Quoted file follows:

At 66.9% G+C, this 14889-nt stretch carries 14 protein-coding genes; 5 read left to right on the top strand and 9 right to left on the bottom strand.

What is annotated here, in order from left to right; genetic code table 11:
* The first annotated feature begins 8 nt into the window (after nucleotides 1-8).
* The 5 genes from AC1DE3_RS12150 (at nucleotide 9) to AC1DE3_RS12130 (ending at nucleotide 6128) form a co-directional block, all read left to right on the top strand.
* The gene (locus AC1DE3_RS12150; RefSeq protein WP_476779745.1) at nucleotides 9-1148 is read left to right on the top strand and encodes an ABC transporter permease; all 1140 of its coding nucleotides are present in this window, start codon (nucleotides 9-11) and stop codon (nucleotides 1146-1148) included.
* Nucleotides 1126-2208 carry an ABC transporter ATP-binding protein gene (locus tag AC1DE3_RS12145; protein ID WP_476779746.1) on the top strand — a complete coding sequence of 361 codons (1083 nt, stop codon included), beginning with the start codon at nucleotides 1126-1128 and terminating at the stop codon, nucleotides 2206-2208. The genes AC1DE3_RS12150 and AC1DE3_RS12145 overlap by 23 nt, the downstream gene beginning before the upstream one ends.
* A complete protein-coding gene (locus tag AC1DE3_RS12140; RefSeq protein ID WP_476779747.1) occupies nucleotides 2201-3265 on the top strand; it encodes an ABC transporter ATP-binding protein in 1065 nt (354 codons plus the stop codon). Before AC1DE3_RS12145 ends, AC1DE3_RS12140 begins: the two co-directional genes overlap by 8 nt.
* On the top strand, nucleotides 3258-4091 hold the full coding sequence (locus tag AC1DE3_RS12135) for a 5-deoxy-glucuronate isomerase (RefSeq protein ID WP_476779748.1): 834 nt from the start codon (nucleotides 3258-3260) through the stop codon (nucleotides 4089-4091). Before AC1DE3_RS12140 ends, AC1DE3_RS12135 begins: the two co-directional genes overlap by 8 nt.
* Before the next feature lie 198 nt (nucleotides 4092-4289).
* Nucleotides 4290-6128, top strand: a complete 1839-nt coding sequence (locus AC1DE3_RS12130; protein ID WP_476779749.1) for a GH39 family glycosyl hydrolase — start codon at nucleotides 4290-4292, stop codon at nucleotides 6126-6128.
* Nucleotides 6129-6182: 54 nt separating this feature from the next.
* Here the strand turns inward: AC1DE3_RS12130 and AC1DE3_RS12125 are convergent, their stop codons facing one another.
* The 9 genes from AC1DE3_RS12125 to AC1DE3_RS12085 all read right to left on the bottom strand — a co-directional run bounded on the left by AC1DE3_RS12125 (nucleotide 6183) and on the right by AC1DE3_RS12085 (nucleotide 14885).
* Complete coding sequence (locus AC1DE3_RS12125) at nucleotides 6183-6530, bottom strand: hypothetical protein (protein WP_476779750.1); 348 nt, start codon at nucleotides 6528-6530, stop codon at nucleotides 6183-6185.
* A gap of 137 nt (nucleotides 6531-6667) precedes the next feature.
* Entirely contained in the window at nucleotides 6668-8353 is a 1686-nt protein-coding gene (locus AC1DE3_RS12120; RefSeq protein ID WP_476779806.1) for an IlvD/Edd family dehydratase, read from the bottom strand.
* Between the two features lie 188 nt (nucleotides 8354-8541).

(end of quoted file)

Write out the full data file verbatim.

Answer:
At 66.9% G+C, this 14889-nt stretch carries 14 protein-coding genes; 5 read left to right on the top strand and 9 right to left on the bottom strand.

What is annotated here, in order from left to right; genetic code table 11:
* The first annotated feature begins 8 nt into the window (after nucleotides 1-8).
* The 5 genes from AC1DE3_RS12150 (at nucleotide 9) to AC1DE3_RS12130 (ending at nucleotide 6128) form a co-directional block, all read left to right on the top strand.
* The gene (locus AC1DE3_RS12150; RefSeq protein WP_476779745.1) at nucleotides 9-1148 is read left to right on the top strand and encodes an ABC transporter permease; all 1140 of its coding nucleotides are present in this window, start codon (nucleotides 9-11) and stop codon (nucleotides 1146-1148) included.
* Nucleotides 1126-2208 carry an ABC transporter ATP-binding protein gene (locus tag AC1DE3_RS12145; protein ID WP_476779746.1) on the top strand — a complete coding sequence of 361 codons (1083 nt, stop codon included), beginning with the start codon at nucleotides 1126-1128 and terminating at the stop codon, nucleotides 2206-2208. The genes AC1DE3_RS12150 and AC1DE3_RS12145 overlap by 23 nt, the downstream gene beginning before the upstream one ends.
* A complete protein-coding gene (locus tag AC1DE3_RS12140; RefSeq protein ID WP_476779747.1) occupies nucleotides 2201-3265 on the top strand; it encodes an ABC transporter ATP-binding protein in 1065 nt (354 codons plus the stop codon). Before AC1DE3_RS12145 ends, AC1DE3_RS12140 begins: the two co-directional genes overlap by 8 nt.
* On the top strand, nucleotides 3258-4091 hold the full coding sequence (locus tag AC1DE3_RS12135) for a 5-deoxy-glucuronate isomerase (RefSeq protein ID WP_476779748.1): 834 nt from the start codon (nucleotides 3258-3260) through the stop codon (nucleotides 4089-4091). Before AC1DE3_RS12140 ends, AC1DE3_RS12135 begins: the two co-directional genes overlap by 8 nt.
* Before the next feature lie 198 nt (nucleotides 4092-4289).
* Nucleotides 4290-6128, top strand: a complete 1839-nt coding sequence (locus AC1DE3_RS12130; protein ID WP_476779749.1) for a GH39 family glycosyl hydrolase — start codon at nucleotides 4290-4292, stop codon at nucleotides 6126-6128.
* Nucleotides 6129-6182: 54 nt separating this feature from the next.
* Here the strand turns inward: AC1DE3_RS12130 and AC1DE3_RS12125 are convergent, their stop codons facing one another.
* The 9 genes from AC1DE3_RS12125 to AC1DE3_RS12085 all read right to left on the bottom strand — a co-directional run bounded on the left by AC1DE3_RS12125 (nucleotide 6183) and on the right by AC1DE3_RS12085 (nucleotide 14885).
* Complete coding sequence (locus AC1DE3_RS12125) at nucleotides 6183-6530, bottom strand: hypothetical protein (protein WP_476779750.1); 348 nt, start codon at nucleotides 6528-6530, stop codon at nucleotides 6183-6185.
* A gap of 137 nt (nucleotides 6531-6667) precedes the next feature.
* Entirely contained in the window at nucleotides 6668-8353 is a 1686-nt protein-coding gene (locus AC1DE3_RS12120; RefSeq protein ID WP_476779806.1) for an IlvD/Edd family dehydratase, read from the bottom strand.
* Between the two features lie 188 nt (nucleotides 8354-8541).